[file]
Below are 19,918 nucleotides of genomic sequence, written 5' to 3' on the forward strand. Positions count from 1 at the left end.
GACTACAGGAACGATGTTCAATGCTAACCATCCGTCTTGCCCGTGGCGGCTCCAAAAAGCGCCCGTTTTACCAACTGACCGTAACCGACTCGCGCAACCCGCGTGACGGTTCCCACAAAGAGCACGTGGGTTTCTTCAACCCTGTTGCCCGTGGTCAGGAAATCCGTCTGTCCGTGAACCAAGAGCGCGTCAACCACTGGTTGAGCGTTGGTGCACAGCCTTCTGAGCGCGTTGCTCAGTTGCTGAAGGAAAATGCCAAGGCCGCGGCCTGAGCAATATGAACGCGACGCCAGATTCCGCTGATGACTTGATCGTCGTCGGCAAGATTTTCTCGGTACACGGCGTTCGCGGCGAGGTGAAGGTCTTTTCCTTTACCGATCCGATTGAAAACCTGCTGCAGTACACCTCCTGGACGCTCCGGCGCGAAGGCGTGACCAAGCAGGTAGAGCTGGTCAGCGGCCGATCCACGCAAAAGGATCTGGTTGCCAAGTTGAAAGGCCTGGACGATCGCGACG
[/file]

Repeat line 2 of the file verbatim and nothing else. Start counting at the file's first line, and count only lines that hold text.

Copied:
GACTACAGGAACGATGTTCAATGCTAACCATCCGTCTTGCCCGTGGCGGCTCCAAAAAGCGCCCGTTTTACCAACTGACCGTAACCGACTCGCGCAACCCGCGTGACGGTTCCCACAAAGAGCACGTGGGTTTCTTCAACCCTGTTGCCCGTGGTCAGGAAATCCGTCTGTCCGTGAACCAAGAGCGCGTCAACCACTGGTTGAGCGTTGGTGCACAGCCTTCTGAGCGCGTTGCTCAGTTGCTGAAGGAAAATGCCAAGGCCGCGGCCTGAGCAATATGAACGCGACGCCAGATTCCGCTGATGACTTGATCGTCGTCGGCAAGATTTTCTCGGTACACGGCGTTCGCGGCGAGGTGAAGGTCTTTTCCTTTACCGATCCGATTGAAAACCTGCTGCAGTACACCTCCTGGACGCTCCGGCGCGAAGGCGTGACCAAGCAGGTAGAGCTGGTCAGCGGCCGATCCACGCAAAAGGATCTGGTTGCCAAGTTGAAAGGCCTGGACGATCGCGACG